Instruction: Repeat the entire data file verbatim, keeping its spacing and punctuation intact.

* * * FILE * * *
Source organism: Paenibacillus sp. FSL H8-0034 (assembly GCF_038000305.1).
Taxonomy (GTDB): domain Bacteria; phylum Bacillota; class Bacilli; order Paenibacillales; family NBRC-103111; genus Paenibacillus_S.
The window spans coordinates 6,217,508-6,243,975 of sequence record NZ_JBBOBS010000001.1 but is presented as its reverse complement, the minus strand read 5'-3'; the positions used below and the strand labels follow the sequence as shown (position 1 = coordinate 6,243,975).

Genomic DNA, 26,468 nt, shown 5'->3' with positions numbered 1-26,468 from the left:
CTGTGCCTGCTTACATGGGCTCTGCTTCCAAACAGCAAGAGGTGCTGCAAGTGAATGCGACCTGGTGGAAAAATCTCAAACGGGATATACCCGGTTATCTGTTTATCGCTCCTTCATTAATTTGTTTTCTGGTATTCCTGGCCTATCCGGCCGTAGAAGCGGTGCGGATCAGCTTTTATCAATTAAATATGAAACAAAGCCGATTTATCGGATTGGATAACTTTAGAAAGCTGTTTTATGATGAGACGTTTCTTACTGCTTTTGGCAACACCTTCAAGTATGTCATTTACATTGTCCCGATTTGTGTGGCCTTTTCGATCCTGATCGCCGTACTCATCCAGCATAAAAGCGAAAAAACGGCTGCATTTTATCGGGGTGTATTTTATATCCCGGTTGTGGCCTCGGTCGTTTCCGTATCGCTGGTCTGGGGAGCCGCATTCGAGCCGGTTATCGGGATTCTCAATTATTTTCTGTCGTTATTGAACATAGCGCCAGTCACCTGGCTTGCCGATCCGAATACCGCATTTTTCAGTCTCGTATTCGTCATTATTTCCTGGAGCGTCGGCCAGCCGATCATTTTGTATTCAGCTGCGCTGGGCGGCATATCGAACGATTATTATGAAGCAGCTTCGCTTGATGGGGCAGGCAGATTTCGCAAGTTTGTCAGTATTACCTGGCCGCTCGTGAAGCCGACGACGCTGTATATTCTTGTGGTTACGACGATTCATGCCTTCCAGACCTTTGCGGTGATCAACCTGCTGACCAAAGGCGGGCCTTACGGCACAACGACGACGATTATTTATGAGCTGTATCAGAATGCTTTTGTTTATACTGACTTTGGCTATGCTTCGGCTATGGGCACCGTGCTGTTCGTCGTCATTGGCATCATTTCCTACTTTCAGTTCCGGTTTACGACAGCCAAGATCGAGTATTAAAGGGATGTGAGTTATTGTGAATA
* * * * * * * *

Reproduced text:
Source organism: Paenibacillus sp. FSL H8-0034 (assembly GCF_038000305.1).
Taxonomy (GTDB): domain Bacteria; phylum Bacillota; class Bacilli; order Paenibacillales; family NBRC-103111; genus Paenibacillus_S.
The window spans coordinates 6,217,508-6,243,975 of sequence record NZ_JBBOBS010000001.1 but is presented as its reverse complement, the minus strand read 5'-3'; the positions used below and the strand labels follow the sequence as shown (position 1 = coordinate 6,243,975).

Genomic DNA, 26,468 nt, shown 5'->3' with positions numbered 1-26,468 from the left:
CTGTGCCTGCTTACATGGGCTCTGCTTCCAAACAGCAAGAGGTGCTGCAAGTGAATGCGACCTGGTGGAAAAATCTCAAACGGGATATACCCGGTTATCTGTTTATCGCTCCTTCATTAATTTGTTTTCTGGTATTCCTGGCCTATCCGGCCGTAGAAGCGGTGCGGATCAGCTTTTATCAATTAAATATGAAACAAAGCCGATTTATCGGATTGGATAACTTTAGAAAGCTGTTTTATGATGAGACGTTTCTTACTGCTTTTGGCAACACCTTCAAGTATGTCATTTACATTGTCCCGATTTGTGTGGCCTTTTCGATCCTGATCGCCGTACTCATCCAGCATAAAAGCGAAAAAACGGCTGCATTTTATCGGGGTGTATTTTATATCCCGGTTGTGGCCTCGGTCGTTTCCGTATCGCTGGTCTGGGGAGCCGCATTCGAGCCGGTTATCGGGATTCTCAATTATTTTCTGTCGTTATTGAACATAGCGCCAGTCACCTGGCTTGCCGATCCGAATACCGCATTTTTCAGTCTCGTATTCGTCATTATTTCCTGGAGCGTCGGCCAGCCGATCATTTTGTATTCAGCTGCGCTGGGCGGCATATCGAACGATTATTATGAAGCAGCTTCGCTTGATGGGGCAGGCAGATTTCGCAAGTTTGTCAGTATTACCTGGCCGCTCGTGAAGCCGACGACGCTGTATATTCTTGTGGTTACGACGATTCATGCCTTCCAGACCTTTGCGGTGATCAACCTGCTGACCAAAGGCGGGCCTTACGGCACAACGACGACGATTATTTATGAGCTGTATCAGAATGCTTTTGTTTATACTGACTTTGGCTATGCTTCGGCTATGGGCACCGTGCTGTTCGTCGTCATTGGCATCATTTCCTACTTTCAGTTCCGGTTTACGACAGCCAAGATCGAGTATTAAAGGGATGTGAGTTATTGTGAATA